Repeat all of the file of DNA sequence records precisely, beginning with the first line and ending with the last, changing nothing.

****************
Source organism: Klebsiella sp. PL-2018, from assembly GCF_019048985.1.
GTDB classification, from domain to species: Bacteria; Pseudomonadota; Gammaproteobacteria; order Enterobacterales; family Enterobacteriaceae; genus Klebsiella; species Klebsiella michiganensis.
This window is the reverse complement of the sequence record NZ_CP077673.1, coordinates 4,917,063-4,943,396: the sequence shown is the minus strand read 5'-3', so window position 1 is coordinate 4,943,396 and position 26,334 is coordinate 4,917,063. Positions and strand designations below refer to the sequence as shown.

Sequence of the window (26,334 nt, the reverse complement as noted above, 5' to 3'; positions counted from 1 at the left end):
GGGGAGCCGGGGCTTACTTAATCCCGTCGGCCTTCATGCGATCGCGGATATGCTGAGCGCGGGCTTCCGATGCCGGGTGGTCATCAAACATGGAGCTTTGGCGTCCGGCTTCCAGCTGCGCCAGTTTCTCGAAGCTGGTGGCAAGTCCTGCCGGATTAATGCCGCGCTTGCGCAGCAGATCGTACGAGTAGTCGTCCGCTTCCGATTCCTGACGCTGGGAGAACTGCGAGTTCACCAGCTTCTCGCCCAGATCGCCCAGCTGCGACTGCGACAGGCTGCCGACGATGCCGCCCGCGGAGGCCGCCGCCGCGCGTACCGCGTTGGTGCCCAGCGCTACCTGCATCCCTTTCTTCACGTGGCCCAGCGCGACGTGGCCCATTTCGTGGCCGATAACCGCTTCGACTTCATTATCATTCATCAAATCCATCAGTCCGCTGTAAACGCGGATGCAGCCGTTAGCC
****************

Source organism: Klebsiella sp. PL-2018, from assembly GCF_019048985.1.
GTDB classification, from domain to species: Bacteria; Pseudomonadota; Gammaproteobacteria; order Enterobacterales; family Enterobacteriaceae; genus Klebsiella; species Klebsiella michiganensis.
This window is the reverse complement of the sequence record NZ_CP077673.1, coordinates 4,917,063-4,943,396: the sequence shown is the minus strand read 5'-3', so window position 1 is coordinate 4,943,396 and position 26,334 is coordinate 4,917,063. Positions and strand designations below refer to the sequence as shown.

Sequence of the window (26,334 nt, the reverse complement as noted above, 5' to 3'; positions counted from 1 at the left end):
GGGGAGCCGGGGCTTACTTAATCCCGTCGGCCTTCATGCGATCGCGGATATGCTGAGCGCGGGCTTCCGATGCCGGGTGGTCATCAAACATGGAGCTTTGGCGTCCGGCTTCCAGCTGCGCCAGTTTCTCGAAGCTGGTGGCAAGTCCTGCCGGATTAATGCCGCGCTTGCGCAGCAGATCGTACGAGTAGTCGTCCGCTTCCGATTCCTGACGCTGGGAGAACTGCGAGTTCACCAGCTTCTCGCCCAGATCGCCCAGCTGCGACTGCGACAGGCTGCCGACGATGCCGCCCGCGGAGGCCGCCGCCGCGCGTACCGCGTTGGTGCCCAGCGCTACCTGCATCCCTTTCTTCACGTGGCCCAGCGCGACGTGGCCCATTTCGTGGCCGATAACCGCTTCGACTTCATTATCATTCATCAAATCCATCAGTCCGCTGTAAACGCGGATGCAGCCGTTAGCC